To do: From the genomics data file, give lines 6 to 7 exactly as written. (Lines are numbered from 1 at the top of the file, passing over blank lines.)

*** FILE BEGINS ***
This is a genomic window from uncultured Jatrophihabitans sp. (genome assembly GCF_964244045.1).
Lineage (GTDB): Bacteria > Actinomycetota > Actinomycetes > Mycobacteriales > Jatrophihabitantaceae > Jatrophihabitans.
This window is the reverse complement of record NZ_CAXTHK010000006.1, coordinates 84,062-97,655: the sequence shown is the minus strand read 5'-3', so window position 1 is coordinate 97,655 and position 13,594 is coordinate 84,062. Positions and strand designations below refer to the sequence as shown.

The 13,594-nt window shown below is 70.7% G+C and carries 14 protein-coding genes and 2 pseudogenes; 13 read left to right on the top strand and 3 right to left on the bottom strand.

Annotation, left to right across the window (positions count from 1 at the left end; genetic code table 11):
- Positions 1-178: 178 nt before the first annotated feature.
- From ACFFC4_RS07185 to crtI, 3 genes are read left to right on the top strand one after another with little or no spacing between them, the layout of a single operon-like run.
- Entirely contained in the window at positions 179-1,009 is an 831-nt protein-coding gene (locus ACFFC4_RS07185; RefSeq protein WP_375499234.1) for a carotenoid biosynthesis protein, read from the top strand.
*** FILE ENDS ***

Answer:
- Positions 1-178: 178 nt before the first annotated feature.
- From ACFFC4_RS07185 to crtI, 3 genes are read left to right on the top strand one after another with little or no spacing between them, the layout of a single operon-like run.